Departure Functions: Summary

The answers to the ConcepTests are given below and will open in a separate window. 
Key points from this module:
  • The departure function is the difference between the thermodynamic property (internal energy, enthalpy, entropy, etc.) for a real gas and an ideal gas at the same conditions such as temperature and pressure.
  • An equation of state can be used to calculate a departure function.
  • Steam tables can be used to calculate a departure function for water. Any table of properties or graph of properties for a pure component can be used to calculate the departure function for that component. Property data are used to calculate departure functions by determining the value of the state function at sufficiently low pressure that ideal gas behavior is observed and at the same temperature as the state of interest. The ideal gas value at the high pressure is then calculated. For example, the ideal gas enthalpy does not change with pressure, whereas the change in the ideal gas entropy is calculated by: \[\Delta S^{ig} = -R \hspace{1mm} ln \frac{P_2}{P_1}\]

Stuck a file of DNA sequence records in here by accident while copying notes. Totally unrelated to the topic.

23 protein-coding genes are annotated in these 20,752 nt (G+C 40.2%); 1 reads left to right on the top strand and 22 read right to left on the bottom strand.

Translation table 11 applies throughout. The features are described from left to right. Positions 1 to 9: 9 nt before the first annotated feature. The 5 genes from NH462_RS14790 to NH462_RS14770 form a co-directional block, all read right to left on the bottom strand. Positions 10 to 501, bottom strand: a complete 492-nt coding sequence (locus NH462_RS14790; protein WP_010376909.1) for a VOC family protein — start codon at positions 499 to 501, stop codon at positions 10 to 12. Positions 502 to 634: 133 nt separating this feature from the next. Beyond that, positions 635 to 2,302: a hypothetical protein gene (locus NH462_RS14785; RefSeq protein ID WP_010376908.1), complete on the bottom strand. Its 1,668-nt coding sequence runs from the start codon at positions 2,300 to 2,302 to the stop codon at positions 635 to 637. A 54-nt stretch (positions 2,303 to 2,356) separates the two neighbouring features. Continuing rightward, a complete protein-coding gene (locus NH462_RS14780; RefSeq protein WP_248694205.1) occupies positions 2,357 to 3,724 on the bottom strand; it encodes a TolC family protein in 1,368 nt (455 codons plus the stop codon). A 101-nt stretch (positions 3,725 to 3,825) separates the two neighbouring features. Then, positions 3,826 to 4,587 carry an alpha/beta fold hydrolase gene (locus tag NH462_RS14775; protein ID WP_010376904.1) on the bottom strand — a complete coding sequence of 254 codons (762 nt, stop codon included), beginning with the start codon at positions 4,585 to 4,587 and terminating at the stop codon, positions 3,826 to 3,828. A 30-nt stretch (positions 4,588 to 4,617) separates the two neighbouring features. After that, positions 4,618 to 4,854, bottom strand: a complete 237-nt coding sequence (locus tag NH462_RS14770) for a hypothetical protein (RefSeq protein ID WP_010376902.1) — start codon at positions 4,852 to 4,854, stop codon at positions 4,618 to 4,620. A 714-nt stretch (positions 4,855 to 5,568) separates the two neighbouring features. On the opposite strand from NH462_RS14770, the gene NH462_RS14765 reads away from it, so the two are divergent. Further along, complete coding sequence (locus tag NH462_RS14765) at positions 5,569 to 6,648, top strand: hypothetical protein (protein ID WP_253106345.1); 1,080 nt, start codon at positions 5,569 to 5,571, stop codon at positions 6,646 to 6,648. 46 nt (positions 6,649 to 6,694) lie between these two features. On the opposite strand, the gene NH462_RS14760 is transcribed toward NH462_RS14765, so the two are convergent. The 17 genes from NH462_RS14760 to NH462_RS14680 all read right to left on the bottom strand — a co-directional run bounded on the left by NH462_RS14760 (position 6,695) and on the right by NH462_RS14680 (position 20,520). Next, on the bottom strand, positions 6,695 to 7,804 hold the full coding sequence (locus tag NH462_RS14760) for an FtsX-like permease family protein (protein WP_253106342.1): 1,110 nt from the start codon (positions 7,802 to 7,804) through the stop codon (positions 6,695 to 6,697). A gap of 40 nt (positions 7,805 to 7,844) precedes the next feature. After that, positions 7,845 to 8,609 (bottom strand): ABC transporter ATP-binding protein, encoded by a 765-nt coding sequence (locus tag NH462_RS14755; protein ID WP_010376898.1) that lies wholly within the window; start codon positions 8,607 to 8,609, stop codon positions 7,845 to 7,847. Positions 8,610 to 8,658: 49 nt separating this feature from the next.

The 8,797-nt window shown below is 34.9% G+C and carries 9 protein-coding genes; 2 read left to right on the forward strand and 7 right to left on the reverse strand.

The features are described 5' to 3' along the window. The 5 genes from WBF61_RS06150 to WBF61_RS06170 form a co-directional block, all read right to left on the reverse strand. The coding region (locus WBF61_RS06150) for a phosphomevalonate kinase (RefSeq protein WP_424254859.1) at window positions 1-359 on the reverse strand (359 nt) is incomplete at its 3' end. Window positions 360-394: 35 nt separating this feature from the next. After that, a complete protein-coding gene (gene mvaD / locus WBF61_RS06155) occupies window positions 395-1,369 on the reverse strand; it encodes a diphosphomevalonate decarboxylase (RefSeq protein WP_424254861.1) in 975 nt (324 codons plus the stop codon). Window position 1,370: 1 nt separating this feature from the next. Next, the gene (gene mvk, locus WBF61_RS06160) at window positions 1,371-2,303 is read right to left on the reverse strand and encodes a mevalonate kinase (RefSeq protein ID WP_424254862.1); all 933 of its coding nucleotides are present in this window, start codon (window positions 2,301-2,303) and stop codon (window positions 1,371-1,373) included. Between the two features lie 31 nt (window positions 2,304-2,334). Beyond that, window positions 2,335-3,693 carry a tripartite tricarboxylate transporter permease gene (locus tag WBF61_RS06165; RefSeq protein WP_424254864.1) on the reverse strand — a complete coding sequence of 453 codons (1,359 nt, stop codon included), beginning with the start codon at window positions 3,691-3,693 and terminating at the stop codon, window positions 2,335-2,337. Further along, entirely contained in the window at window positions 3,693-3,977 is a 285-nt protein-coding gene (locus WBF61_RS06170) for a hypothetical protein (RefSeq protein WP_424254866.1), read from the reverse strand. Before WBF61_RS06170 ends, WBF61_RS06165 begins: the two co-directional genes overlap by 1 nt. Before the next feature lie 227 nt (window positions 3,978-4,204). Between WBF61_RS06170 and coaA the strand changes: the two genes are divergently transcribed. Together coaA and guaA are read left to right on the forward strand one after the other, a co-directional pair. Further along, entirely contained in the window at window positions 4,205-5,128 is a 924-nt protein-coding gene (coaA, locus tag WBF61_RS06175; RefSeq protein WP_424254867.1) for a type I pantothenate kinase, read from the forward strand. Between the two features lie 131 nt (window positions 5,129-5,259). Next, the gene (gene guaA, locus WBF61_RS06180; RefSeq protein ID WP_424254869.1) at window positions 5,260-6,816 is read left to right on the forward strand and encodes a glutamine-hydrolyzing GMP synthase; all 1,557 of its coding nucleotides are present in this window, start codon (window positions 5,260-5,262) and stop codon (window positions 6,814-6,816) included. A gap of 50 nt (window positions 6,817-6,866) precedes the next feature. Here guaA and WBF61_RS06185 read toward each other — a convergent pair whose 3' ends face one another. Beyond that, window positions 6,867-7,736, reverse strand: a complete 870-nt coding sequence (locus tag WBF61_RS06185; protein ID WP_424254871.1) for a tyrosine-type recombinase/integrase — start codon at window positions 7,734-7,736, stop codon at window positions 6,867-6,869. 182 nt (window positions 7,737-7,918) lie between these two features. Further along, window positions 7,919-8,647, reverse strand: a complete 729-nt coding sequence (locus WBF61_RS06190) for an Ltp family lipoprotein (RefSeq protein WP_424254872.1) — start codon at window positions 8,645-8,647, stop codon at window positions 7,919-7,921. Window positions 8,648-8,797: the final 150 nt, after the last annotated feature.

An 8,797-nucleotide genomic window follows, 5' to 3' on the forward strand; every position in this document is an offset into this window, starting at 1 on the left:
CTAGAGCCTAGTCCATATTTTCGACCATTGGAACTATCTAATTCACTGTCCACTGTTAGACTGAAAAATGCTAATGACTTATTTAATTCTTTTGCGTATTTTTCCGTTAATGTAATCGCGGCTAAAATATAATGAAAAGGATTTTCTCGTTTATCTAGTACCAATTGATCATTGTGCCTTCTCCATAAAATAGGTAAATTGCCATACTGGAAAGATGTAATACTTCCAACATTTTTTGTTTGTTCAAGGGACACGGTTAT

From studying this module, you should now be able to:
  • Explain what a departure function is.
  • Calculate U, H, S, and G using the PVT relations in the EOS spreadsheet.
  • Calculate changes in state variables using departure functions and ideal gas heat capacities.
  • Explain why ideal gas heat capacities can be used for real fluid calculations.
  • Use the departure function approach to solve first and second law problems for real fluids.
Prepared by John L. Falconer, Department of Chemical and Biological Engineering, University of Colorado Boulder